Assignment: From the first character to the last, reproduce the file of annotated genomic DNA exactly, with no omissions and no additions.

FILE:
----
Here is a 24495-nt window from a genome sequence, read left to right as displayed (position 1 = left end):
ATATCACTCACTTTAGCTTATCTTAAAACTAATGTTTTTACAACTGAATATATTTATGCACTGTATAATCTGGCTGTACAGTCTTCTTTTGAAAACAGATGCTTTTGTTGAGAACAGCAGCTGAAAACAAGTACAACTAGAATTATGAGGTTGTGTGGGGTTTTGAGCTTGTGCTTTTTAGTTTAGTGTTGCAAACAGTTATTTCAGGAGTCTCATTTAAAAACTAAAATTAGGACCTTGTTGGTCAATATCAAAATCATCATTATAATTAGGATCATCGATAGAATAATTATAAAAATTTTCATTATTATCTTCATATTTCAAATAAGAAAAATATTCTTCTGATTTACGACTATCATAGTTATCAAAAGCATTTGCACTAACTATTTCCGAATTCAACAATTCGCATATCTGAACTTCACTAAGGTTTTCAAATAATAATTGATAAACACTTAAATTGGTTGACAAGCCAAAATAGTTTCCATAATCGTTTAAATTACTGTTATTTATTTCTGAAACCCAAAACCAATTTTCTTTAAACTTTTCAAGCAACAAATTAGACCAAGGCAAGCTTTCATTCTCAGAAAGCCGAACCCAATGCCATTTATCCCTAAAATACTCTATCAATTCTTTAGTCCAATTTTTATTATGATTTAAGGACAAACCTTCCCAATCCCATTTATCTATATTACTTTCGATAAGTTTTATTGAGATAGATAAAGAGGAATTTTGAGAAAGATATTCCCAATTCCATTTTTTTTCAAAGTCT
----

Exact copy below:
Here is a 24495-nt window from a genome sequence, read left to right as displayed (position 1 = left end):
ATATCACTCACTTTAGCTTATCTTAAAACTAATGTTTTTACAACTGAATATATTTATGCACTGTATAATCTGGCTGTACAGTCTTCTTTTGAAAACAGATGCTTTTGTTGAGAACAGCAGCTGAAAACAAGTACAACTAGAATTATGAGGTTGTGTGGGGTTTTGAGCTTGTGCTTTTTAGTTTAGTGTTGCAAACAGTTATTTCAGGAGTCTCATTTAAAAACTAAAATTAGGACCTTGTTGGTCAATATCAAAATCATCATTATAATTAGGATCATCGATAGAATAATTATAAAAATTTTCATTATTATCTTCATATTTCAAATAAGAAAAATATTCTTCTGATTTACGACTATCATAGTTATCAAAAGCATTTGCACTAACTATTTCCGAATTCAACAATTCGCATATCTGAACTTCACTAAGGTTTTCAAATAATAATTGATAAACACTTAAATTGGTTGACAAGCCAAAATAGTTTCCATAATCGTTTAAATTACTGTTATTTATTTCTGAAACCCAAAACCAATTTTCTTTAAACTTTTCAAGCAACAAATTAGACCAAGGCAAGCTTTCATTCTCAGAAAGCCGAACCCAATGCCATTTATCCCTAAAATACTCTATCAATTCTTTAGTCCAATTTTTATTATGATTTAAGGACAAACCTTCCCAATCCCATTTATCTATATTACTTTCGATAAGTTTTATTGAGATAGATAAAGAGGAATTTTGAGAAAGATATTCCCAATTCCATTTTTTTTCAAAGTCT